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Old 02-08-2011, 07:52 AM   #1
mesaSteeler
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Default Green Bay champs again! 10 things we learned

Green Bay champs again! 10 things we learned
Cold, Hard Football Facts for February 6, 2011
Green Bay champs again! 10 things we learned
By Jonathan Comey
http://www.coldhardfootballfacts.com...e_learned.html

Wow!

We learned more than 10 things from an incredible Super Bowl XLV here in Arlington, Texas. And in the aftermath of it one fact shines brightest – that was a hell of a football game.

Aaron Rodgers was a deserving MVP after the 31-25 win, and the Green Bay franchise adds another amazing chapter to its history with this win over a tough and perhaps equally as storied Pittsburgh team.

Here are 10 other things we learned from a Super Bowl worthy of the huge stage at Cowboys Stadium.

1. Rodgers isn’t just in the elite group, he leads it. Although America seemed to be unaware of Rodgers’ ascendance prior to the playoffs, he’s been lights out for all three of his seasons as the Green Bay QB.

He’s already had as good a start to his playoff career as any quarterback, and he’s done it regardless of who’s been in front of him on the offensive line or on the other end of his passes.

The Packers have a good amount of talent, but they’d be just another team without Rodgers. With Peyton Manning, Tom Brady and Drew Brees in their 30s, Philip Rivers lacking postseason cache and Ben Roethlisberger just not quite the QB those other guys are, Rodgers can stake claim as the guy you’d start a franchise with.

Most notably, he's already the top-rated passer in regular-season history (98.4). And, after his Super Bowl performance, he's now offiically the highest-rated passer in postseason history, too (112.6), surpassing the mark previously held by another Packers great, Bart Starr (104.3).

2. Yes, this was a top-five Super Bowl in history. It wasn’t quite as thrilling or emotional as the Saints’ win over the Colts just last year, and there have been better quarterback matchups through the years.

But when you add up the historical value of the franchises, the ebbs and flows of the game, the play of two great QBs, the big plays on both sides and the hugeness of the buildup, it’s tough to make an argument against it as a classic.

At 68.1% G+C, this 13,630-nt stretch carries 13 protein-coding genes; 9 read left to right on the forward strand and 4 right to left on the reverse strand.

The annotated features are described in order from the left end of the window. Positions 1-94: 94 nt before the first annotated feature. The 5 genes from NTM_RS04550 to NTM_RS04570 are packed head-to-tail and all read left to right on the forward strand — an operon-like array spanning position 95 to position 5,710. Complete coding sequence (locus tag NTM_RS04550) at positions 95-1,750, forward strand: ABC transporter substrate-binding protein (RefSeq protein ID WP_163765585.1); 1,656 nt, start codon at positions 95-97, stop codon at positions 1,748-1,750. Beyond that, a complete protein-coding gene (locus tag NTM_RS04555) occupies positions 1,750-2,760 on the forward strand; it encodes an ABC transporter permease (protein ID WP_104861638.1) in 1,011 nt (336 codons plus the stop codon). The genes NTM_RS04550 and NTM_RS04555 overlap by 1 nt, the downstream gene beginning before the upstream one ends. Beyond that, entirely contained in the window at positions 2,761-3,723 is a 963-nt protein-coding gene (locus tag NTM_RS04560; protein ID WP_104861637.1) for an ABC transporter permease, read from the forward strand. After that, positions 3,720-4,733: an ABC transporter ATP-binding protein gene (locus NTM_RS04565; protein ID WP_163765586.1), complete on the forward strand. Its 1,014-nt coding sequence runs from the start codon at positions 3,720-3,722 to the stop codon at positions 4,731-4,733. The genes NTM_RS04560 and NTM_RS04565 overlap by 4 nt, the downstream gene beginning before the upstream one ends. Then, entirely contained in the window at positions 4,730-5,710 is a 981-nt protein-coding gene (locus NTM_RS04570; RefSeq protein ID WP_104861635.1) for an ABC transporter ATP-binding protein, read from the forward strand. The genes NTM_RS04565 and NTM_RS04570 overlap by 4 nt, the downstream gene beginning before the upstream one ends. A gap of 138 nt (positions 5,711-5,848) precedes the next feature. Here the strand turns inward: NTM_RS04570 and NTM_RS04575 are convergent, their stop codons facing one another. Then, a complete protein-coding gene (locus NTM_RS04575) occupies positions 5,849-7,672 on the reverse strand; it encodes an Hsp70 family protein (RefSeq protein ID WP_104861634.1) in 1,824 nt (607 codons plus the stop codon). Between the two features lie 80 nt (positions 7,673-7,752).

It wasn’t always the cleanest game, but Super Bowls frequently aren’t – they come down to heart and soul, and both teams had plenty.

3. The Steelers are more resilient than a Stretch Armstrong toy. They didn’t win, but you certainly have to 3. respect the effort that the Steelers put forth. Going down 21-3 in a Super Bowl pretty much means game over, but they came pretty close to doing the impossible. Losing the turnover battle 3-0? Ditto. Going down 11 in the fourth? An unscalable wall.

But Pittsburgh just kept chugging, and Ben Roethlisberger deserves a lot of credit for playing through a rough ankle injury to just keep coming and coming and coming.

In the end, he didn’t have a good enough game to win, but Roethlisberger didn’t tarnish his legacy a bit with his performance.


4. The Defensive MVP was not a factor. Troy Polamalu was completely quiet, and while some of this was due to Pittsburgh’s big time of possession advantage, the fact is that Polamalu plays a position that sometimes just doesn’t play a big role in the game. Polamalu was always a half-step late, and was seen frequently throwing his hands to his helmet in frustration.


5. Green Bay’s future is as bright as its present. When you win a Super Bowl, it’s a big deal. When you win a Super Bowl with a team as young as the Packers, it’s a really big deal.

With the exception of Charles Woodson, their great players are all in their prime – Rodgers, Clay Matthews, Greg Jennings, BJ Raji, Tramon Williams, Josh Sitton and more.
Even better, they were able to do it this year by breaking in a lot of young players expected to play reserve roles, which has to be a huge boost.